President Obama on Friday placed phone calls to the two senators pressing for an extension of federal unemployment benefits as the White House and Democrats sought to raise pressure on congressional Republicans.
Obama placed separate calls to Sens. Jack Reed (D-R.I.) and Dean Heller (R-Nev.) to offer his support for their proposal to extend the federal benefits for three months, according to the White House.
Obama told the senators that he was pleased they were working "in a bipartisan fashion" to address the problem, which he said would hurt the economy and job creation. He also said the administration would press Congress to extend the benefits.
Obama's calls are part of a coordinated effort by Democrats.
Gene Sperling, the director of the National Economic Council, said on Friday that allowing the benefits to expire for 1.3 million Americans "defies economic sense, precedent and our values."
Separately, Democrats in e-mails to reporters and on social media called for an extension and said Republicans would be to blame for the benefits' lapse.
The extension was not included in a two-year budget deal approved this month despite calls to do so by Democrats. Republicans had balked at the price of the extension, and what they said was Democrats' insistence that it not be offset with other spending cuts.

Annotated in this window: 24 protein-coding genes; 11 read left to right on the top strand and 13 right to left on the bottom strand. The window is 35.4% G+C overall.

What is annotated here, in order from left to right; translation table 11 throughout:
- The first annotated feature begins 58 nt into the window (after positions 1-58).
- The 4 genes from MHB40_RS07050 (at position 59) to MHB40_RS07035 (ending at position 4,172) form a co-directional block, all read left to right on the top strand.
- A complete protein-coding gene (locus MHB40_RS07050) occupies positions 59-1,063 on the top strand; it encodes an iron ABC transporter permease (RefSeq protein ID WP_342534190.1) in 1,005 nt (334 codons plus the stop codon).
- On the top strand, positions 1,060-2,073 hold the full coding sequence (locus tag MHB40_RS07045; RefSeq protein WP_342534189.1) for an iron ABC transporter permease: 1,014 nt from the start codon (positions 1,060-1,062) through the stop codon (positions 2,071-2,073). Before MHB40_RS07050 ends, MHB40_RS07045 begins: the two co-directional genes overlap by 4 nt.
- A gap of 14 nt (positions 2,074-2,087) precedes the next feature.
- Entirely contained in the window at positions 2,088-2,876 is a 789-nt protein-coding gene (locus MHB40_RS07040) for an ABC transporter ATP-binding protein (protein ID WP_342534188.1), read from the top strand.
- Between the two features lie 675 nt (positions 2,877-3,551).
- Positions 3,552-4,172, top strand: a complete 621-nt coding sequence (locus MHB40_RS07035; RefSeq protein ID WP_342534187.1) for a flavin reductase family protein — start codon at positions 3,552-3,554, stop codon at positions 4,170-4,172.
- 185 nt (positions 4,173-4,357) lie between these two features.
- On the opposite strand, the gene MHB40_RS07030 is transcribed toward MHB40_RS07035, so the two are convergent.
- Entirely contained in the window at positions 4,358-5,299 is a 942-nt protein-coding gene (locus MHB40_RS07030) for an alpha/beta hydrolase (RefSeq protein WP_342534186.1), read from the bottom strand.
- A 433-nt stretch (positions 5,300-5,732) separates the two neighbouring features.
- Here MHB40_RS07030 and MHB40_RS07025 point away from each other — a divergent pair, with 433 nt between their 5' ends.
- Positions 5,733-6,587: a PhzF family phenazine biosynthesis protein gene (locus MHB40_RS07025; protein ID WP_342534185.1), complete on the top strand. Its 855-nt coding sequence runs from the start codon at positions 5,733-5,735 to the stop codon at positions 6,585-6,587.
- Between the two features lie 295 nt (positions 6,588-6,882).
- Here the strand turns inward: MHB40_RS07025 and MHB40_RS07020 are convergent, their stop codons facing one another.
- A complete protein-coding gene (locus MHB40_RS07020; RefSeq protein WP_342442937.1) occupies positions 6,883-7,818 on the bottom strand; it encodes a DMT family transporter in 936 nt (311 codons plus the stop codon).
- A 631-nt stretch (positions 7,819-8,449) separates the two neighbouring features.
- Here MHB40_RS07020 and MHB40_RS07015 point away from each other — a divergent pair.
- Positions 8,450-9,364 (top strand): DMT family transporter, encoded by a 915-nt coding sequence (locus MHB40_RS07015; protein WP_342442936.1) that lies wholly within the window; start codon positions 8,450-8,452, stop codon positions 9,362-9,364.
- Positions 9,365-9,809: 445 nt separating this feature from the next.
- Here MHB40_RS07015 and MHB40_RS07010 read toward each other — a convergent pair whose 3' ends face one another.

Sperling said the absence of the money would be "a blow," especially amid the holiday season.
"These are our neighbors, our community members and often fellow parents who depend on this as a temporary lifeline while they are actively looking for new jobs to support their families and make ends meet," Sperling said in a statement released by the White House.
"Never before have we abruptly cut off emergency unemployment insurance when we faced this level of long-term unemployment and it would be a blow to these families and our economy."
Sperling urged lawmakers to take up the Reed-Heller bill, which the administration says would allow lawmakers to consider a longer extension.
Senate Majority Leader Harry Reid (D-Nev.) has said he would bring the legislation to a vote when Congress returns.
"The president strongly encourages both the Democratic and Republican Congressional leadership and their members to support this bipartisan solution and to pass the Reed-Heller bill," Sperling said.
This story was posted at 3:49 p.m. and updated at 6:14 p.m.